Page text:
Women should have option of abortion in event of rape or incest, group claims

Removing Eighth Amendment will reduce shame associated with being victim of sexual assault, says Together for Yes

Margaret Martin,  Maeve Eogan, Niamh Ni Dhomhnaill and Orla O’Connor at the publication of a position paper by Together for Yes on the  proposal to allow access to abortion up to 12 weeks. Photograph: Alan Betson/The Irish Times

Margaret Martin, Maeve Eogan, Niamh Ni Dhomhnaill and Orla O’Connor at the publication of a position paper by Together for Yes on the proposal to allow access to abortion up to 12 weeks. Photograph: Alan Betson/The Irish Times

 

Women should be given the option to terminate their pregnancies if they are the victim of rape or incest, the Together for Yes campaign has said.

Maeve Eogan, medical director of the Sexual Assault Treatment Unit (SATU) at Dublin’s Rotunda Hospital, said women who conceive as a result of sexual violence currently have two options available to them - to travel abroad or to continue with their pregnancy.

Many women choose the latter option but there should be a safe and legal alternative available to them in this country, Ms Eogan said.

Speaking at the publication of the group’s campaign position paper outlining the key reasons why abortions in Ireland should be made lawful up to 12 weeks, she said there is no “suggestion that there would be mandatory terminations of pregnancy for women who conceive as a result of sexual violence”.

However it is very important that the person who is carrying that pregnancy is “enabled to heal physically, psychologically and emotionally”, Ms Eogan added.

The Together For Yes group said it fully supported the proposition by the Government to legislate for access to abortion within the first 12 weeks of pregnancy, in the event the Eighth Amendment is repealed.

A referendum on whether the Eighth, which protects the equal right to life of the mother and the unborn, should remain part of the Constitution will take place on May 25th.

Legislating for a specific rape ground is not a compassionate or workable means of supporting women and girls in these circumstances because it is not possible to prove rape occurred through a medical examination, the group said. Ms Eogan said there is no physical finding that conclusively demonstrates that unwanted sexual contact has occurred.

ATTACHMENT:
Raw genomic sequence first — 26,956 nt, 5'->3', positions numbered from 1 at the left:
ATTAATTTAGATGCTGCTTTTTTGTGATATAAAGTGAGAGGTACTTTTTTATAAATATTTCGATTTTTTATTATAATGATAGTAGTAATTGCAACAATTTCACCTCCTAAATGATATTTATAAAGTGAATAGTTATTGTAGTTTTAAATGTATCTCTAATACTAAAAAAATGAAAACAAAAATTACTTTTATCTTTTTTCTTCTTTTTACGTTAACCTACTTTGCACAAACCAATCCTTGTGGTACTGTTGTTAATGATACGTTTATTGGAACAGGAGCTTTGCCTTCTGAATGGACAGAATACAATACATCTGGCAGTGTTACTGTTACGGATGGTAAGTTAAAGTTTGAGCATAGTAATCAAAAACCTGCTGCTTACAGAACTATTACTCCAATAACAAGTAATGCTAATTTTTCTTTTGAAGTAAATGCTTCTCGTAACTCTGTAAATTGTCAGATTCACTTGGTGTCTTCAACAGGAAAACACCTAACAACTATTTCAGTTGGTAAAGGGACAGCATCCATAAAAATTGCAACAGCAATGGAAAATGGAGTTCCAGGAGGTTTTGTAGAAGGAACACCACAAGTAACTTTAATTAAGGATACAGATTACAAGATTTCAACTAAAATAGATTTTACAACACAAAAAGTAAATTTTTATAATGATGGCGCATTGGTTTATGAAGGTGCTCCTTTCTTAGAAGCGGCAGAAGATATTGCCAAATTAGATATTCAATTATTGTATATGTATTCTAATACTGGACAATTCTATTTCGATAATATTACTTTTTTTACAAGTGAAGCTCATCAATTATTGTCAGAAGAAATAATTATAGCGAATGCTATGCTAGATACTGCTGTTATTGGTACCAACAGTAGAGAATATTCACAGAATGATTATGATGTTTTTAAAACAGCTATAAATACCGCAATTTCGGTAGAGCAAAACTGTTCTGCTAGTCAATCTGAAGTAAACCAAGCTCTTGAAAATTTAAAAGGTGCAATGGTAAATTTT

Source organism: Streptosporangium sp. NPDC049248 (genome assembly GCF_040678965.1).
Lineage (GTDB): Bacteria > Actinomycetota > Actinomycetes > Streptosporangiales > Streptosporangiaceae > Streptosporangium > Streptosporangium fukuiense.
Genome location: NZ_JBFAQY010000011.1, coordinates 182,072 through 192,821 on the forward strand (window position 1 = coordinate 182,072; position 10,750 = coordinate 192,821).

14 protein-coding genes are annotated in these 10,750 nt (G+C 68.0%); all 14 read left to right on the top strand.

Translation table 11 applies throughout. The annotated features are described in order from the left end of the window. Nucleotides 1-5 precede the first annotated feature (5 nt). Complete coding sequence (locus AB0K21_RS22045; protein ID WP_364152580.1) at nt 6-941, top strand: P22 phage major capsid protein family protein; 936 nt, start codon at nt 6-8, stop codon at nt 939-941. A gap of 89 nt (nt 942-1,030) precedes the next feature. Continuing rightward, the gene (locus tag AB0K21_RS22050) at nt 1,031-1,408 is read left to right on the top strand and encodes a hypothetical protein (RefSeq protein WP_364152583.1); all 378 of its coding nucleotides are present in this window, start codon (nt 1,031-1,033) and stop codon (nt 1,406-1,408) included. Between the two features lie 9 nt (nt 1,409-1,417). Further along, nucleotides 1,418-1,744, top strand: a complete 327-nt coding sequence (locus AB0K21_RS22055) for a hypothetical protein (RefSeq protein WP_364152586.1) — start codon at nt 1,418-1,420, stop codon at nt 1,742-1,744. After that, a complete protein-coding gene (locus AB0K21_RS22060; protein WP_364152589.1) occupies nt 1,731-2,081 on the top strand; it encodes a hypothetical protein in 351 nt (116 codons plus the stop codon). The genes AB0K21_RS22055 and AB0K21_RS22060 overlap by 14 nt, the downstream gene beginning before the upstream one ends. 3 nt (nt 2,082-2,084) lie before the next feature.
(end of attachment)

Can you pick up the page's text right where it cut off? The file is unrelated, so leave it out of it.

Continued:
Victims of sexual assault should not be bound to detail their abuse before procuring an abortion, the Together For Yes co-director Orla O’Connor added.

Ms O’Connor said there will always be a reason for accessing terminations but removing a requirement to reveal that reason is really important in accessing compassionate care.

Women’s Aid director Margaret Martin said since 2002 the organisation has received 2,417 disclosures of rape by current or ex-partners. Last year, it heard 607 disclosures of sexual violence which included 323 reports of rape.

Ms Martin said women who report to the organisation state they have been “beaten during sex; have had sexually explicit images and videos made without their consent; are denied access to family planning; are drugged and raped while unconscious; are sexually assaulted with weapons and are forced to carry out humiliating and painful sexual acts”.

She added: “Women also tell us that they have been coerced into sex with their abusers friends and/or forced into prostitution. We also hear from women who feel they can’t say no because they fear repercussions from their partner.”

Men often seek to monitor women, find out her online and bank account passwords and keep track of her whereabouts. These tactics impact on her freedom of movement, her privacy and her ability to source abortion pills outside Ireland, Ms Martin said.

Removing the Eighth Amendment will reduce the stigma and shame that is associated with being a victim of sexual assault, she added.

Abortion: The Facts

Read now